Interview | ZZ Ward: “It’s the most vulnerable, intimate song that I have.”

ZZ Ward | All photos by Chapman Baehler

Buy a one way out of this city
Everything that I need
Got it with me

It’s been quite a run for Roseburg, Oregon’s ZZ Ward, who will be making her third stop in St. Louis tonight at Plush ($22; buy tickets here). You might know her from outstanding songs such as ‘Til the Casket Drops,” “Put The Gun Down,” or “365 Days,” the latter which had huge success last year. Those rely on beats and smooth R&B grooves, and, of course, the way ZZ Ward sings, which is from the gut.
But on her current “Last Love Tour,” Ward is relying on words and emotion for her third single, the terrific “Last Love Song.” Let’s have a listen.

We talked about a year and a half ago, and you’re still on the same tour, so I take it things are going pretty good, huh?

(laughing) I guess they’re going good. Yeah, it’s going good, I’ve been pleasantly surprised. Crowds are getting bigger and bigger on this recent tour. You know, you never know how it’s going to be, but people have been showing up and having a blast with us, and that makes it easy for us.
I would imagine. And now you’re playing your biggest venue to date here in St. Louis at Plush. Do you take note of that as you’re going into the next city on tour?

Well, we’re moving (up)! I can’t ask for much more. We’ve had so much fun there in the past, and it’s a good feeling that things are moving up.
So this tour is labeled the Last Love Tour. Or is it Last Love Song Tour? Uhh…
Last Love Tour! (laughs)
Yes! Well, anyway, I love that song! (laughing)
Thank you. (laughing)
There’s a portion of your show when you slow it down and do that song on acoustic, and it seems like a special moment. What’s going through your mind when you get to that point in the show?
It just depends what night is, to be honest. Depends on what mood I’m in. You know, we play for an hour, and I might connect to another song more. Sometimes it’s “Last Love Song.” It’s just different. And when you’re playing every night, it’s just never going to be the same thing.
Yeah. I think, or at least the way I feel from observing your audience — they feel the same way. 
Oh, definitely. 
Tell me about your band, because they really seem to flow well with what you’re doing.
Ummm…I found them on Craigslist. (laughs)
Well then. (laughing)
No. (laughing) I had been working with a producer who had produced over half of half my record, and he told me I should meet with Erick Walls, who was from North Carolina. And Erick and I just really hit it off, we really shared a lot of similar opinions of what my show should be like, and kind of put that together and the vision I had in my mind for it. And he knows a lot of musicians, so we’ve been taking a little bit of time to find the right guys because we all live here together, all of us! (laughs) We live out on the road together. It’s not just bandmates, it’s also roommates! (laughing) So, we’ve got Shadarius Shields on bass, he’s been my bassist for a long time now. Chris Downs on drums, who is just an incredible person and incredible drummer. And also Luke Aiono, who comes out sometimes and plays guitar with me. So, we have a great band up here.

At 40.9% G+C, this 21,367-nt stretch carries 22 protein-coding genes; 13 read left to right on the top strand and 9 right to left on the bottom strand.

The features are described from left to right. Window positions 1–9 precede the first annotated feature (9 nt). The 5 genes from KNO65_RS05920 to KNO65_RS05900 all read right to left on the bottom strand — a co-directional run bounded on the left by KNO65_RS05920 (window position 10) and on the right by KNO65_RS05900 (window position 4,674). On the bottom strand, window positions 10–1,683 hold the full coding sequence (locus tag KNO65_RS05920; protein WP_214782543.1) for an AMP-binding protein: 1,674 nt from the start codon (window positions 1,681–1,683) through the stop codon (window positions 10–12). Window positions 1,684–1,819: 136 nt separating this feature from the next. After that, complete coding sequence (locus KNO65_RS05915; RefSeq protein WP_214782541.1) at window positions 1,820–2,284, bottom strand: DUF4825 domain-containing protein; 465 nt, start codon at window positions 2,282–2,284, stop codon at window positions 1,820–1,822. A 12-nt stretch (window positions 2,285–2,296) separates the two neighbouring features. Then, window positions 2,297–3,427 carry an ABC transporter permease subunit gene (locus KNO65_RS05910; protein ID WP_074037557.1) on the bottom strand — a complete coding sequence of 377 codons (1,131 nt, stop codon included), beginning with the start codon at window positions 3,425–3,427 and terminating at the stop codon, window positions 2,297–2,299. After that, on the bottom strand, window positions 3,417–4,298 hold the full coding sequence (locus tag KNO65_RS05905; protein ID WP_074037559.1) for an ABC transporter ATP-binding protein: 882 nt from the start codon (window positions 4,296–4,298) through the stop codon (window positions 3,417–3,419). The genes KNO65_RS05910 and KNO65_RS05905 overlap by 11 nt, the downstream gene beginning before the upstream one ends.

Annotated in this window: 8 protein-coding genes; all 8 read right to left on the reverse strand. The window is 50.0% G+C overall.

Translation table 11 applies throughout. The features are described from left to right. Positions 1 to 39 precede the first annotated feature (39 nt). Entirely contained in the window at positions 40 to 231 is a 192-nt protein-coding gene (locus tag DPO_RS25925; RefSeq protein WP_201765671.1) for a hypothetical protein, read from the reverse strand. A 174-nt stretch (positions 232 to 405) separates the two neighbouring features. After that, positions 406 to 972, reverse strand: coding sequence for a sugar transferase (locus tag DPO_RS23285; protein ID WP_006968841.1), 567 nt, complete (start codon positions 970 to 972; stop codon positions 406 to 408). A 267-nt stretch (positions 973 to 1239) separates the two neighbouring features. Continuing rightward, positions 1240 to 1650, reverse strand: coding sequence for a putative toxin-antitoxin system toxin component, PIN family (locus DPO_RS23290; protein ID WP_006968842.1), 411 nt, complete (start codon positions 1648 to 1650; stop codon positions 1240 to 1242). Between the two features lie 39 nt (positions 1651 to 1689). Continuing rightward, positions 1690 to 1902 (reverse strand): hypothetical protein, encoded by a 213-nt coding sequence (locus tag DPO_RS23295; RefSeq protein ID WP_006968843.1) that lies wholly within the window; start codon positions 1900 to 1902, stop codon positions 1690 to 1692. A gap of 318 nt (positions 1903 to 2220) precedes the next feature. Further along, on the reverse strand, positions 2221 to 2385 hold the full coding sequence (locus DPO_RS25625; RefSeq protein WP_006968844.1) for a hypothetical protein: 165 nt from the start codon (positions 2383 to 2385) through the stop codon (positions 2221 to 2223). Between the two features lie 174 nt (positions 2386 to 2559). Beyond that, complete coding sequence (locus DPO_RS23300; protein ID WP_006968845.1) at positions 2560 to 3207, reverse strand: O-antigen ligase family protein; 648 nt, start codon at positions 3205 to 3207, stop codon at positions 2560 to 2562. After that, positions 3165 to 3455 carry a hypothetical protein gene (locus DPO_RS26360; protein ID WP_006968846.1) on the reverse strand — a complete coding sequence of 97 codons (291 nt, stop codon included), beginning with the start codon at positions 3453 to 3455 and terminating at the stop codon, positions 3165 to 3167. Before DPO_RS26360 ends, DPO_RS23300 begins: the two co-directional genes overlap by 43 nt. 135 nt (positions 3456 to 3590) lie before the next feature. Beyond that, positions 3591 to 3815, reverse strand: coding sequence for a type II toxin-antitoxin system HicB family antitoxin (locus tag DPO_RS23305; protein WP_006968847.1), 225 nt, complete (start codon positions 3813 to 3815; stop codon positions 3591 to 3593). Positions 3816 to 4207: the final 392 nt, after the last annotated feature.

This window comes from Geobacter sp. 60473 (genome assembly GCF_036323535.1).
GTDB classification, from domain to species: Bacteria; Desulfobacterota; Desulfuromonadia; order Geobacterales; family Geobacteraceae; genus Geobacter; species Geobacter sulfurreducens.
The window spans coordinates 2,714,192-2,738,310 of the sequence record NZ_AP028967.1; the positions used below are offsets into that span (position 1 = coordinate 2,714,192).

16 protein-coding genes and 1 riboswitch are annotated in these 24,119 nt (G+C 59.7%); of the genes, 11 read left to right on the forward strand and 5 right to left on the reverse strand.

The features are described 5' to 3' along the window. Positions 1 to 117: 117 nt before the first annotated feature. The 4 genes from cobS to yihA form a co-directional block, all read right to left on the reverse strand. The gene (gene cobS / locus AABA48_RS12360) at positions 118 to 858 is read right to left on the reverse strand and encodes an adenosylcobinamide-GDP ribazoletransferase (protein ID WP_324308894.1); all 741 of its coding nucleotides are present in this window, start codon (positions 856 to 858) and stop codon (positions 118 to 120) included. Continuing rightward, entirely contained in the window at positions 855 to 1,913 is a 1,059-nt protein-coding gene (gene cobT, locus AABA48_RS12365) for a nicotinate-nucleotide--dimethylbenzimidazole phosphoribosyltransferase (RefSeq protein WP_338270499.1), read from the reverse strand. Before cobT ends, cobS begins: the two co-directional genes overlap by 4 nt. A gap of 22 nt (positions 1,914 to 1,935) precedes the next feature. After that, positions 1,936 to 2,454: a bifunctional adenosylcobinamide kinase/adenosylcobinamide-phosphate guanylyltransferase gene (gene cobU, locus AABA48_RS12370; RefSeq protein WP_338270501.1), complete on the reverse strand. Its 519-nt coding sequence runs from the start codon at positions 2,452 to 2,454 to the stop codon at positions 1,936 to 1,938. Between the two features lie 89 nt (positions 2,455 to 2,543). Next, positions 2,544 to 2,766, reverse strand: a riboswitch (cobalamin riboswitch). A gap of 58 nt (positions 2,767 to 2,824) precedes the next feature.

I can really feel it when you play “Blue Eyes Blind.” You really get, I don’t know, loose up there. 
I know, we party. (laughs) We party on stage. 
That’s the only way to do it.
(laughing) You know, we wait all day to just get on stage for an hour. 
I guess that’s the challenge of touring, to be ready for that moment.
Is there a downside of touring the same album so long?
I mean, no, not really. To be honest, just last night, I asked who had been here the last time I played here, and the amount of hands was not that many compared to when I was here last time — there were a lot of new fans out there. I think that’s a great sign of being a new artist. We have been working on ‘Til The Casket Drops for a long time, but when you’re a new artist, it takes a while — some people are just now finding out about you, and some have known you for a while. So, we’re on our third single now, “Last Love Song,” and it’s the most vulnerable, intimate song that I have, and I think the other songs were a good introduction to me (as well). 
It’s been good to see you grow in such a short time. I really respect your creativity.
Oh, thank you. 
And certain cities can give off a different vibe, I’m sure.
Oh yeah, you kind of have to know going into a different city that there could be a different type of crowd. You could really have a hyped-up night one night, and then go to a city the next night where they’re a more listening type of crowd, and it doesn’t mean that they’re not into it, they just don’t vocalize it as much, a different way of expressing themselves. So, as a touring artist, you learn that every place has its own character. You just have to embrace it.
You had some nice success with “365 Days” last year. Can you talk about that and what that felt like? Because it’s such a great song.
Thank you so much. We had a really fun run with “365 Days.” I think we were in the top three with the radio format we were at, which is really incredible. I think that all of those accomplishments are great, and that people really connect with that song. We played that song on Jimmy Kimmel, we played that song on David Letterman, we played that song on The View, so yeah, it’s been a really incredible run. And now I’m looking forward to moving on with “Last Love Song.” 

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